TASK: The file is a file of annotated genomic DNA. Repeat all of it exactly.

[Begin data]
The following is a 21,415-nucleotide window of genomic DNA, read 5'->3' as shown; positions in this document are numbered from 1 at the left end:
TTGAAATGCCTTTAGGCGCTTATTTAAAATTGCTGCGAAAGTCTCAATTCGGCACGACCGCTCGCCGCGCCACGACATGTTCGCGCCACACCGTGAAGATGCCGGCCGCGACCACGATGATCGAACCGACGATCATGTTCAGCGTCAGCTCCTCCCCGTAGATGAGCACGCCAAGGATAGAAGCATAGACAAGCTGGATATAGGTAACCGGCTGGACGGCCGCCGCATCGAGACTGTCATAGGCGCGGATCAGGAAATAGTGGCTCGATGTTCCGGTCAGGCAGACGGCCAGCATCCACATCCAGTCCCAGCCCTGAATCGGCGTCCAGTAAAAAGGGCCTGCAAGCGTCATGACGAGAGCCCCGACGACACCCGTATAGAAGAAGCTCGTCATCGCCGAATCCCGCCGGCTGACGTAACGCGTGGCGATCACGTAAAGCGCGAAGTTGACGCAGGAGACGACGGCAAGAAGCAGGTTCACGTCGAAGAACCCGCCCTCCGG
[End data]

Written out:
The following is a 21,415-nucleotide window of genomic DNA, read 5'->3' as shown; positions in this document are numbered from 1 at the left end:
TTGAAATGCCTTTAGGCGCTTATTTAAAATTGCTGCGAAAGTCTCAATTCGGCACGACCGCTCGCCGCGCCACGACATGTTCGCGCCACACCGTGAAGATGCCGGCCGCGACCACGATGATCGAACCGACGATCATGTTCAGCGTCAGCTCCTCCCCGTAGATGAGCACGCCAAGGATAGAAGCATAGACAAGCTGGATATAGGTAACCGGCTGGACGGCCGCCGCATCGAGACTGTCATAGGCGCGGATCAGGAAATAGTGGCTCGATGTTCCGGTCAGGCAGACGGCCAGCATCCACATCCAGTCCCAGCCCTGAATCGGCGTCCAGTAAAAAGGGCCTGCAAGCGTCATGACGAGAGCCCCGACGACACCCGTATAGAAGAAGCTCGTCATCGCCGAATCCCGCCGGCTGACGTAACGCGTGGCGATCACGTAAAGCGCGAAGTTGACGCAGGAGACGACGGCAAGAAGCAGGTTCACGTCGAAGAACCCGCCCTCCGG